Karma Yoga: The Spiritual Practice of Service

karma yogaThe term “karma” essentially means the individual gets what he gives.  The future of that individual is determined in part by his actions and decisions.  Another common saying to describe karma, “what goes around comes around,” captures the term’s essence perfectly.  Translating this principle into a yoga discipline is exactly what’s behind karma yoga. If you practice with an intent to serve others for the truest selfless reasons, then you’re on the right track.

Karma yoga is a form of yoga based on the teachings of the Bhagavad Gita, a sacred scripture of Hinduism. Of the four paths to realization, karma yoga is the process of achieving perfection in action. Karma yoga is derived from the spiritual life. It  is said to be the most authentic way to progress in the spiritual life. Found in the Bhagavad Gita karma yoga is a part of nature. Karma yoga is taught by teachers of zen who promote tranquility and is often understood as a yoga of selfless service.

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Serving others is at the core of karma yoga.  In the Bhagavad Gita, Krishna says:

Therefore, without being attached to the fruits of activities, one should act as a matter of duty, for by working without attachment one attains the Supreme.

All major religious traditions stress the importance of service to others: being a companion to the sick and dying, cooking hot meals for the hungry, collecting warm clothes for the poor, and so on. But that doesn’t make karma yoga a universal spiritual practice. In yoga, service is not just a spiritual obligation or the righteous thing to do, as it’s promoted in many churches and synagogues. It is also a path to self-realization, making it a supercharged version of that saying that when you give, you also receive.

Ordinary volunteering can sometimes be confused as an attempt to fulfill the ego’s needs: to alleviate guilt, seek praise or respect, prove our power to “save” people, and so on. Inherently, it centers on unequal relationships—pulling someone up from the depths or fixing them in some way. It also involves a negative judgment, because a helper’s ego can only conclude, based on the evidence that egos understand, that the ego is superior to those who receive its help (they’re dirty, I’m not; they’re addicts, I have self-control). If those being helped sense that they’re being judged, it only increases their pain.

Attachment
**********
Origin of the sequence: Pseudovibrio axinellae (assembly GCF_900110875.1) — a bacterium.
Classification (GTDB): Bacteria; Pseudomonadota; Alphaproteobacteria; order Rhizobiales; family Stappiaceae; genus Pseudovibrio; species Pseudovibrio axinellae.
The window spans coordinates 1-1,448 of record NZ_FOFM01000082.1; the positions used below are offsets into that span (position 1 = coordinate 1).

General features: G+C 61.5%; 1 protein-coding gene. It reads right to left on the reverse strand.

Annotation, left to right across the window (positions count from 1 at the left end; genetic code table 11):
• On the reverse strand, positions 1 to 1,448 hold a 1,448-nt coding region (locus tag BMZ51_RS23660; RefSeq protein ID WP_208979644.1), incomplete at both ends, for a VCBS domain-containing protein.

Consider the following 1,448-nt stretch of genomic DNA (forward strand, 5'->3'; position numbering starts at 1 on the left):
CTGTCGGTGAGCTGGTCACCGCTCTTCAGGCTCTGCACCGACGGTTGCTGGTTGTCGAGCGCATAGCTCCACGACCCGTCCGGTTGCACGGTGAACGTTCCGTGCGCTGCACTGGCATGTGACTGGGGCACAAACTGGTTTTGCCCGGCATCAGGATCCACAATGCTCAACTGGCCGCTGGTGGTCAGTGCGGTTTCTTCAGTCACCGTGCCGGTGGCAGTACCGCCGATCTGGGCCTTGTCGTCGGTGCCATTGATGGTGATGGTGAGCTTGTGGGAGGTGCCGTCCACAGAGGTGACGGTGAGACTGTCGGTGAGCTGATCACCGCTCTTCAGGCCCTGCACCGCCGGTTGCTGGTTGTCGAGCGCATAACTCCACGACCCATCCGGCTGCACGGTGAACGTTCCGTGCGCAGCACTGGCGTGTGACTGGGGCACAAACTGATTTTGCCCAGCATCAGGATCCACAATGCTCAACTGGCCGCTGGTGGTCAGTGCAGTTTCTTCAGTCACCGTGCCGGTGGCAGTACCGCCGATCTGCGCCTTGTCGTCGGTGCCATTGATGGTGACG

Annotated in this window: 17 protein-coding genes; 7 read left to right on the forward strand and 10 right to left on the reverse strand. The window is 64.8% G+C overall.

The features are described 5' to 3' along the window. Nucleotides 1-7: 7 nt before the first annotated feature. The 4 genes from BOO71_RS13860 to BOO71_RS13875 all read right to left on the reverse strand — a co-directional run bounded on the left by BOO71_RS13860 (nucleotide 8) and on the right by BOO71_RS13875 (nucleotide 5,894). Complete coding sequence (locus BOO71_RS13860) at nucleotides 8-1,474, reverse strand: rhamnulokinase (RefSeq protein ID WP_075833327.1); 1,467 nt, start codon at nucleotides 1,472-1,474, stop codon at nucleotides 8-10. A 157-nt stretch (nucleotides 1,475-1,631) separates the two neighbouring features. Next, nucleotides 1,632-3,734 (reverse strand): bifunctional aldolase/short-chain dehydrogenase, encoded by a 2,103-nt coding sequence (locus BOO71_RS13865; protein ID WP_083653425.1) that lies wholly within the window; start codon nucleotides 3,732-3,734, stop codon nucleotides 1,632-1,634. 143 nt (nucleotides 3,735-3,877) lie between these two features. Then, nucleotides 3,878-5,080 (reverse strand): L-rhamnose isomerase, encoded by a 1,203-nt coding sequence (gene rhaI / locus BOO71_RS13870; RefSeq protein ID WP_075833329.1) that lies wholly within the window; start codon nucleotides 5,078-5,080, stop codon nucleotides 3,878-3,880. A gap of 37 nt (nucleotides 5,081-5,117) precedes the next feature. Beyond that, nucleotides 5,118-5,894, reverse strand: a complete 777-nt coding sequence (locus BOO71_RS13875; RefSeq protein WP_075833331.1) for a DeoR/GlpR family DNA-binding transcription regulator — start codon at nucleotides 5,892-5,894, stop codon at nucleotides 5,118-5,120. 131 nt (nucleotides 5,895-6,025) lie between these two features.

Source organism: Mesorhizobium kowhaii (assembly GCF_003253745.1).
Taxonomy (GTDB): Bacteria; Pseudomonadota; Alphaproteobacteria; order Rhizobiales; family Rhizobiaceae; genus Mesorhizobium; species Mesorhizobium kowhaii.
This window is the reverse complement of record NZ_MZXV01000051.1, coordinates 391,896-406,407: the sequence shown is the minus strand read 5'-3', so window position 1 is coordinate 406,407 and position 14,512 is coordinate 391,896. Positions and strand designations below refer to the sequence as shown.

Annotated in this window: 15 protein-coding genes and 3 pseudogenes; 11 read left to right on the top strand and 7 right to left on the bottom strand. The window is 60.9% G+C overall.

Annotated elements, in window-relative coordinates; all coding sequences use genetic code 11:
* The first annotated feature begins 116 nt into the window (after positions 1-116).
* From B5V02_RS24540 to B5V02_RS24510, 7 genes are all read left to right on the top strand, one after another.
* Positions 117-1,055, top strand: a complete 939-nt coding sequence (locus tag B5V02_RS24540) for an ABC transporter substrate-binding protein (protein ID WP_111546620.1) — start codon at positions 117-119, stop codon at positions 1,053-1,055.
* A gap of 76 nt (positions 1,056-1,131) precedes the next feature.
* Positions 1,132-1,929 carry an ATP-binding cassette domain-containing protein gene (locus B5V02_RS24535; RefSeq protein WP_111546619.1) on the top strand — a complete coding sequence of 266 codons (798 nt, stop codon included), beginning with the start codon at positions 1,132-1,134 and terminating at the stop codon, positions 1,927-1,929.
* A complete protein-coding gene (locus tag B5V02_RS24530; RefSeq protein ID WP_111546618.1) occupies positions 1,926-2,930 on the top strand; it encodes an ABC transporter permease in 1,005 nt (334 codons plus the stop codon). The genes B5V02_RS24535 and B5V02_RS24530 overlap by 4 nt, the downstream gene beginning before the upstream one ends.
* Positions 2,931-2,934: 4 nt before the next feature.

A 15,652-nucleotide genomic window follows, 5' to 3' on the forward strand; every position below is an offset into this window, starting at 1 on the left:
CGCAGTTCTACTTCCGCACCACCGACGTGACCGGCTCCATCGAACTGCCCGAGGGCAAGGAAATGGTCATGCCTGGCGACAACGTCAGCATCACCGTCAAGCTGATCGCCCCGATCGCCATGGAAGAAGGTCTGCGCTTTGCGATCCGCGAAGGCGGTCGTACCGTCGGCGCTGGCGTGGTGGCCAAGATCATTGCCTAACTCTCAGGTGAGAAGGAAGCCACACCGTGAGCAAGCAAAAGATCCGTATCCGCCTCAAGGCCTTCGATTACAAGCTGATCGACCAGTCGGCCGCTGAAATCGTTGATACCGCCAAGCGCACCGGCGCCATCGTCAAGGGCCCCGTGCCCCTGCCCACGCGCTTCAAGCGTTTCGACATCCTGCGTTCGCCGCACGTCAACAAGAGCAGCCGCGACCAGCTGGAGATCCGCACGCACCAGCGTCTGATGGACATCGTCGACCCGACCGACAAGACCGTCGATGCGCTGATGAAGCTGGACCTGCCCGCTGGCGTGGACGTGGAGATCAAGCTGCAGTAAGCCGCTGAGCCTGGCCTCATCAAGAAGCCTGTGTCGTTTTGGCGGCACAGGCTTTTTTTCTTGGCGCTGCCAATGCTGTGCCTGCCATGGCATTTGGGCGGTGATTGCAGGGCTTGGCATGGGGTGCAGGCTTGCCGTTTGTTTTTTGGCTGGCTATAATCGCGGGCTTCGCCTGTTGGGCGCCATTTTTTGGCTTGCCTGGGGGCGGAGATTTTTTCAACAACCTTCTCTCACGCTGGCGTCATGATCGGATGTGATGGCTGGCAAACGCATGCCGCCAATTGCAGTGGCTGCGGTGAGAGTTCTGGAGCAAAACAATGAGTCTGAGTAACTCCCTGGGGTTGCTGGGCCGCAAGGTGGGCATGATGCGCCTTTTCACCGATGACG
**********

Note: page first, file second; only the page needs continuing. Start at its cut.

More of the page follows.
Although karma yoga is associated with selfless service, it can also be thought of as “should-less” service. In the Gita, Krishna describes the karma yogi as one who “feels pure contentment and finds perfect peace in the Self—for him, there is no need to act.” This, with classic yoga logic, creates the perfect foundation for acting: “Surrendering all attachments, accomplish life’s highest good.” But that’s the ideal. Along the way, most of us will butt up against what is known as “the shadow side of service”  (yogajournal.com). This takes several forms besides the above-mentioned need to “fix” people or situations. For instance, we may become service workaholics, neglecting our families or our own needs. The suffering we see may make us so cynical about the world’s condition that our service grows literally dispirited. Conversely, we may approach volunteering so arrogantly that we think we can save the world.

While the shadow can tear the heart out of ordinary volunteering, it plays a far different role in karma yoga. It’s engineered, brilliantly, into the process. “The same stuff that comes up in meditation—monkey mind—comes up in karma yoga,” Meredith Gould from YogaJournal says. “‘I can’t believe I’m doing this.’ ‘I hate this job.’ ‘I’m looking at the clock—that means I’m not a good person.’ That’s all grist for the mill.” Of course, that also means that because we aren’t perfect, we’re going to screw up sometimes and do harm instead of good. But again, in karma yoga, that’s by design. “The question is, when we mess things up, what do we do with that? Because there’s always growth in screwing up. How else does anyone grow?” Gould adds, laughing.

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Practical Application of Karma Principle of Service

Most places overflow with opportunities to make a difference, especially if, like a good karma yogi, you let go of the need to save humanity. For ideas, just flip through the volunteering pages in your local newspaper or type volunteering into your web browser. Scale doesn’t matter, Gould says; whether you work for world peace or find homes for abandoned cats, “I don’t think one gets more angel points than the other.” Nor does karma yoga have to be done through a formal commitment, she notes. It can even be an extension of your normal job—as with a dedicated science teacher who creates exciting projects for her students in her garage at night.

Keep in mind that acting with heartfelt concern toward others—is part of karma yoga too. When your service undermines other parts of your life, you’re bound to feel resentment and anger, and to spill some of it on those around you.While it’s true that karma yoga is a mysterious process that you can’t direct, that doesn’t mean you can’t help it along. The Gita advises us to bring balance to every situation. Apply that to volunteering and you’ll always bring your best self to the job. You’ll also make your service more personally sustainable. This means combining karma yoga with contemplative practices such as asana and meditation. When you do this you begin to see that not acting is a very important complement to acting, and that being still shows us the right way to act when the time is right to act.

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